Event affiliated with FM 2019, 3rd World Congress on Formal Methods
Invited speaker Carroll Morgan, University of New South Wales, Australia
Teaching Formal Methods is an important aspect of the Formal Methods world, as it invests in the future of Formal Methods (FM). However, in many universities around the world, Formal Methods courses have decreased in number and/or content, have been transformed into (smaller) postgraduate courses, or have been kept only as self-study courses for truly motivated students. Even in universities where the courses have remained intact in the curriculum, the attendance and motivation of the students is sometimes challenging. This happens at the same time as the need for Formal Methods has in fact increased proportionally with the ubiquity of software and microchips in all aspects of our lives.
We need to find ways to teach Formal Methods to the next generation, but we obviously need to adapt our teaching to the 21st century’s students. We will explore these ideas in FMTea19, a combined workshop and tutorial associated with the 3rd World Congress on Formal Methods, FM2019. In the tutorial part of the event, we will have one invited speaker and several tutorial presentations held by members of the FME’s Teaching Committee. Our goal is to discuss various models of existing FM teaching, together with innovative proposals for remaining relevant as educators of Formal Methods in the 21st century.
In the workshop part of the event, we aim to attract papers detailing authors’ experiences with FM Teaching. We would like to get papers discussing successes and failures of various methods, case studies, tools, etc. As self-learning seems to be an important aspect of FM teaching, we appreciate experiences with online teaching. A more detailed list of topics of interest for the FMTea19 workshop is below:
Computer science is transforming into a rigorous engineering discipline. Improved teaching techniques will ensure that FM is at the heart of this transformation process.
FMTea19 is organised by FME’s Teaching Committee. Our broad aim is to support a worldwide improvement in learning Formal Methods, mainly by teaching but also via self-learning. To that end, we started to collect a list of FM courses taught worldwide (https://github.com/luigiapetre/Formal-Methods-Courses/issues) and plan to collect other resources as well, such as FM case studies, FM inspirational papers, etc.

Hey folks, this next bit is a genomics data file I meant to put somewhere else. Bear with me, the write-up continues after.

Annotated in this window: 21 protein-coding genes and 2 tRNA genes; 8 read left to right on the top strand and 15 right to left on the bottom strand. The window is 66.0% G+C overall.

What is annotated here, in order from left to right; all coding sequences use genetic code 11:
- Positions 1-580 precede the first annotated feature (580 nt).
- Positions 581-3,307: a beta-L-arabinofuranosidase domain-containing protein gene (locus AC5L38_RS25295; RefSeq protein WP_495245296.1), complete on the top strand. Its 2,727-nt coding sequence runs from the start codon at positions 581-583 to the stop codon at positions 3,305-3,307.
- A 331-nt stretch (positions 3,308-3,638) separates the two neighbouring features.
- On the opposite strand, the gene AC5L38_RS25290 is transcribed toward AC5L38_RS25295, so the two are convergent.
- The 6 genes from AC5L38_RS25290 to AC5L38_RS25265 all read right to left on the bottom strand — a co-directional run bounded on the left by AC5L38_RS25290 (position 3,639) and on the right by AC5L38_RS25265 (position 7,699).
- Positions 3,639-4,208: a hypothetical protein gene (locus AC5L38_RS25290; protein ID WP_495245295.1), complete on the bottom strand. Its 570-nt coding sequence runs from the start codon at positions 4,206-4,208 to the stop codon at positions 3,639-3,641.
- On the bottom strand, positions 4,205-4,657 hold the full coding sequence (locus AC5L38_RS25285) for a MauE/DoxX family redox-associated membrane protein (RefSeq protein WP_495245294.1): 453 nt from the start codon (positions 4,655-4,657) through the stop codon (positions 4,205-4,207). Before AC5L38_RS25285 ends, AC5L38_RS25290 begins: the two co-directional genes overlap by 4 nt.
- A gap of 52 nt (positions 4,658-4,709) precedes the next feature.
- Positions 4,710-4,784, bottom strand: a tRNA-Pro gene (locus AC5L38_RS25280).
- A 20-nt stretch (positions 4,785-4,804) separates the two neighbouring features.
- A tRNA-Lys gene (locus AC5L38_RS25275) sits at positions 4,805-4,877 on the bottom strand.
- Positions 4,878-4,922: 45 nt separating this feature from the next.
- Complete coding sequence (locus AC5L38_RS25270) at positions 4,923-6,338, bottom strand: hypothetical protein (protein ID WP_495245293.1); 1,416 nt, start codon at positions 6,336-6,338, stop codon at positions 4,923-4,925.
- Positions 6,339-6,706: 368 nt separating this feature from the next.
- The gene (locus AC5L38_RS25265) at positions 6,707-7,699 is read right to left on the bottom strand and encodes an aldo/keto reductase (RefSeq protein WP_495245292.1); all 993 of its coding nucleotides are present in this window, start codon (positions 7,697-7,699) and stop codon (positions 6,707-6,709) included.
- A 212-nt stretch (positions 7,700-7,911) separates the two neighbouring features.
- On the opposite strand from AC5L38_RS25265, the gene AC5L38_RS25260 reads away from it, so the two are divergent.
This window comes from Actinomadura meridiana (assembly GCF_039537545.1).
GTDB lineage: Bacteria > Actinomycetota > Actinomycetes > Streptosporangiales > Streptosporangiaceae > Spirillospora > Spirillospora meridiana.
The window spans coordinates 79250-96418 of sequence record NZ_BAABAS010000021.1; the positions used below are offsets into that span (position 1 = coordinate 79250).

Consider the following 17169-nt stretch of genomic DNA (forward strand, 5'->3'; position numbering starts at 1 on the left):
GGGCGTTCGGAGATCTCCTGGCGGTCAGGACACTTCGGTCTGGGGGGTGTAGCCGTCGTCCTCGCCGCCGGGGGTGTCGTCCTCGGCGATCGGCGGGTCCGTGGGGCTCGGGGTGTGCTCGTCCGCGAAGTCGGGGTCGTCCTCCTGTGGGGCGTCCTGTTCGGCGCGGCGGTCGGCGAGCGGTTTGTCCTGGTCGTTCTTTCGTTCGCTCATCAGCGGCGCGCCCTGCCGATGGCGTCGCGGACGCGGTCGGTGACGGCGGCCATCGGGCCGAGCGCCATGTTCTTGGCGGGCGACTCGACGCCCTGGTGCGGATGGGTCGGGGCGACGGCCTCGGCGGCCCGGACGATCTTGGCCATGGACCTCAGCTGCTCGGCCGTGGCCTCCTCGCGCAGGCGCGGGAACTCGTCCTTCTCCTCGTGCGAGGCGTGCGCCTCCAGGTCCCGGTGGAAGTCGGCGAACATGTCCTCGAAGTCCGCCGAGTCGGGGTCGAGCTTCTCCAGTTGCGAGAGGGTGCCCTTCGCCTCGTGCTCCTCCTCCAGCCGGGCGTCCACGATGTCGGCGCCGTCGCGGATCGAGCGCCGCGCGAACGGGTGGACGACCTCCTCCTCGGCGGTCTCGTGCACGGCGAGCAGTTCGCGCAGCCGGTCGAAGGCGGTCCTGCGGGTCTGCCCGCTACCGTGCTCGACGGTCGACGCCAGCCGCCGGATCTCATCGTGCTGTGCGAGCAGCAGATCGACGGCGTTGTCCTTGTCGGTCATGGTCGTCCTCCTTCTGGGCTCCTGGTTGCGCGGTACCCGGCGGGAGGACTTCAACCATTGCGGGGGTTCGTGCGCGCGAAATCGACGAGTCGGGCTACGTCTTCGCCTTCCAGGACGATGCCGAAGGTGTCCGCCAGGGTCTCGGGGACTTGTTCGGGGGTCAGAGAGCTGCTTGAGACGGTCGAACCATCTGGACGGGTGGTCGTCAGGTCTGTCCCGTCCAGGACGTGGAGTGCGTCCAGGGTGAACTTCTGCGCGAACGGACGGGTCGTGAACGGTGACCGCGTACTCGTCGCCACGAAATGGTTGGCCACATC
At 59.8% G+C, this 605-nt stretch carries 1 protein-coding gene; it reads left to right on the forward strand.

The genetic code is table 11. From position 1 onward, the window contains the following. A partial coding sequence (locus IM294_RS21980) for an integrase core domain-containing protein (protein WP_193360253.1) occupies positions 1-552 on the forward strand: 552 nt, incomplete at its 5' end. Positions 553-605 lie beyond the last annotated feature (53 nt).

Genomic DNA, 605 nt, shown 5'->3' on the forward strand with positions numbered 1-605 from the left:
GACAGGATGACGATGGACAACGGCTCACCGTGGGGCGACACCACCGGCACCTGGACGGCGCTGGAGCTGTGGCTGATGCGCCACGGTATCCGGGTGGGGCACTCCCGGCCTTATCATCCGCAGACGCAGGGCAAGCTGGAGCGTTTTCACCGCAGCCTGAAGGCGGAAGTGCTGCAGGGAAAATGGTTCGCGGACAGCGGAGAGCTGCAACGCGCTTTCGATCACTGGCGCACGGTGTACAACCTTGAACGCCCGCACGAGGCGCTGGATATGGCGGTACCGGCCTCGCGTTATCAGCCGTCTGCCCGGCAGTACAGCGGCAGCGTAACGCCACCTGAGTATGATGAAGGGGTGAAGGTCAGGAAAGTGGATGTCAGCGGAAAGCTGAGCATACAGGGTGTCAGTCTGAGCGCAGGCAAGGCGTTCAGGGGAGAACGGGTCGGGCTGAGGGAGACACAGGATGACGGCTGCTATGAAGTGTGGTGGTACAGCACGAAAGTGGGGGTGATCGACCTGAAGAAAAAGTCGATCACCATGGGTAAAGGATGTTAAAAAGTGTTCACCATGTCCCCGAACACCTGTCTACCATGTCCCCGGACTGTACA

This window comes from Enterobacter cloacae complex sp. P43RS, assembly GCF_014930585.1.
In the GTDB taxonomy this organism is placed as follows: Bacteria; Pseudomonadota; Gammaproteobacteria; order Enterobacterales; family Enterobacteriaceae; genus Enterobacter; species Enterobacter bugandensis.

Several events focused on teaching aspects for Formal Methods were held in the beginning of the 2000s: two BCS-FACS TFM workshops (Oxford in 2003 and London in 2006), the TFM 2004 conference in Ghent (with proceedings published as Springer LNCS Volume 3294), the FM-Ed 2006 workshop (Hamilton, co-located with FM'06), FORMED (Budapest, at ETAPS 2008), and FMET 2008 (Kitakyushu 2008, co-located with ICFEM). The latest event was TFM2009, the 2nd International FME Conference on Teaching Formal Methods, in November 2009 in Eindhoven, the Netherlands.
FMTea19 invites high quality papers reporting on opinions, approaches, experiences, and empirical studies related to the topic of teaching Formal Methods. Each submitted paper will be reviewed by at least three PC members. The proceedings will be published as an LNCS volume, either as part of the FM Satellite Events LNCS proceedings or as a separate LNCS volume. (The exact nature of the proceedings will depend on the number of accepted papers.)
All submissions must be original, unpublished, and not submitted for publication elsewhere. Submissions must be in PDF format, using the Springer LNCS style files; we suggest to use the LaTeX2e package (the llncs.cls class file, available in llncs2e.zip and the typeinst.dem available in typeinst.zip as a template for your contribution). Papers should not exceed 15 pages in length. Submissions should be made using the FMTea19 Easychair web site: https://easychair.org/conferences/?conf=fmtea19 All accepted papers must be presented at the workshop. Their authors must be prepared to sign a copyright transfer statement. At least one author of each accepted paper must register to the conference by an early date, to be indicated by the FM2019 organizers, and present the paper.